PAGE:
Navy Football Gym, Rickett’s Hall — U.S. Naval Academy, Annapolis, Maryland
I love this life lesson from my favorite bodybuilding memoir: “I vomit the most. That’s why my legs are the best.” For me, that quote ignites past images of Ricketts Hall. Home to the Naval Academy’s football team, workouts at Ricketts were so intense that strength coaches lined trash cans along the wall so exhausted players could puke. The 12,000-square foot gym was lined with 22 squat racks, 22 Olympic platforms, and a collection of dumbbells that went right up to 150 pounds each, plus the wall-shaking sound system that would make Motörhead’s Lemmy proud.
During my four years on the Navy football team, no off-season day was more intense than squat max day, known ominously as “Black Monday.” It went a little like this: The head strength and conditioning coach, an over caffeinated 6-foot, 5-inch dark-haired Viking nicknamed “Satan” would give each player a specific weight, typically anywhere from 300 to 450 pounds, and scream these instructions: “Men! Today is Black Monday. Your mission is to squat deep for rep after violent rep until you see black and then one more rep till you see green!”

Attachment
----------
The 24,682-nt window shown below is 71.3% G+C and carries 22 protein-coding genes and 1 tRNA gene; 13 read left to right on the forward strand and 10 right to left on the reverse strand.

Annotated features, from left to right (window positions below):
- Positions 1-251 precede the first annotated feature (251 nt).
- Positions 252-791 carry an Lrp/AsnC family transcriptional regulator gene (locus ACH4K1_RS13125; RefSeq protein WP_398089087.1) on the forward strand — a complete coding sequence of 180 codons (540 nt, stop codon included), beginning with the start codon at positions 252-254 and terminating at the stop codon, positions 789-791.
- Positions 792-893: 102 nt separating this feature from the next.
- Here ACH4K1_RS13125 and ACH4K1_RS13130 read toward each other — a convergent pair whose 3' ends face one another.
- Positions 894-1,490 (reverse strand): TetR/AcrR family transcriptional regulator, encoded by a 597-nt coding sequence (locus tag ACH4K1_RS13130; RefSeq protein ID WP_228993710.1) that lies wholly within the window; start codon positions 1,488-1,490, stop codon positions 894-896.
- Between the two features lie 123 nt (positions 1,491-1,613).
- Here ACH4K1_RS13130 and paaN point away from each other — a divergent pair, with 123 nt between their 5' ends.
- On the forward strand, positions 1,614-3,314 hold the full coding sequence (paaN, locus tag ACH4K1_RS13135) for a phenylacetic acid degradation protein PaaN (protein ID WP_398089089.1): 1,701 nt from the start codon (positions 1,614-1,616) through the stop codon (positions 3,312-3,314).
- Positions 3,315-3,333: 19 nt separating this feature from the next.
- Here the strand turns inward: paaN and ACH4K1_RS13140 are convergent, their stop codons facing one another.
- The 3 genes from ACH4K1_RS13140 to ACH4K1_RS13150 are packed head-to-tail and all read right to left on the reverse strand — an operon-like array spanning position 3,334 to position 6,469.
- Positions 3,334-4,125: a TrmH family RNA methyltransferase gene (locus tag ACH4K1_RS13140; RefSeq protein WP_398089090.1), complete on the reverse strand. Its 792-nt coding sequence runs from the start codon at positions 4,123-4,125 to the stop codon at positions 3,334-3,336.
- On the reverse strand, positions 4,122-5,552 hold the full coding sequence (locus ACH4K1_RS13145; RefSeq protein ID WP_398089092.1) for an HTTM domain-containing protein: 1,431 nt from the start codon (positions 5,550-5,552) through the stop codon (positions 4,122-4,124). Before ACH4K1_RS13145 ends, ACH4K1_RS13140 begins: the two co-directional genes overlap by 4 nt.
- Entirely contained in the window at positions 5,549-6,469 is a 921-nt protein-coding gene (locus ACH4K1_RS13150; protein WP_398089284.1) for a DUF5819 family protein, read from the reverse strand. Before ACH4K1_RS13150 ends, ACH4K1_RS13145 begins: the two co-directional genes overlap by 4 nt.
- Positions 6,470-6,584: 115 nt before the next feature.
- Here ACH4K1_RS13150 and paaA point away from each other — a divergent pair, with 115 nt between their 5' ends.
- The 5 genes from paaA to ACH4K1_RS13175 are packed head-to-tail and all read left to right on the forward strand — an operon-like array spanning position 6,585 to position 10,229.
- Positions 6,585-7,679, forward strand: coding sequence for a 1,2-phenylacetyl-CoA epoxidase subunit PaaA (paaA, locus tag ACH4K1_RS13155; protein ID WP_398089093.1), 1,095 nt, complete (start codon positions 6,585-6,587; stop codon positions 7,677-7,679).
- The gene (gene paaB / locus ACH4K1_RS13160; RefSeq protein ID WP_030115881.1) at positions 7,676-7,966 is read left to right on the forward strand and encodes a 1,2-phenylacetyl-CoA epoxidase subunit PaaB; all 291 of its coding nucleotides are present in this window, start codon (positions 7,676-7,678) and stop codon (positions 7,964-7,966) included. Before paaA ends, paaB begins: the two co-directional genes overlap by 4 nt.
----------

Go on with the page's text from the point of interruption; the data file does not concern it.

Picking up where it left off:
On that note, we would load our bar with iron plates and rep the preassigned weight until utter failure. After grinding out the final repetition, like most guys, I’d still try one more rep to (a) “see green” and (b) show the devil himself, our coach, that I never quit. On that final effort, as I’d lower deep into my squat with a tight back, racing heartbeat, and quivering legs, the iron would always win, and my teammates would grab the weight before it crushed me and rack it. Nauseous and out of breath, I’d stumble to an awaiting trash can and do my thing. At that hardcore place and time, it all seemed perfectly normal.
Most Memorable Moment:
Watching a no-neck manimal, in a scene right out of a comic book, get slapped across the face, step inside the squat cage, and get under 455 pounds with the bar bending across his meaty traps and rep nearly a quarter-ton for 18 mind-freaking times. From his first rep on, 40 muscle-bound psychos, all future commissioned naval officers, of course, crowded the cage, cheering with apocalyptic rage. It was like a scene from Thunderdome, raw and beautiful.
USS Peleliu Gym — Deployed in the Arabian Sea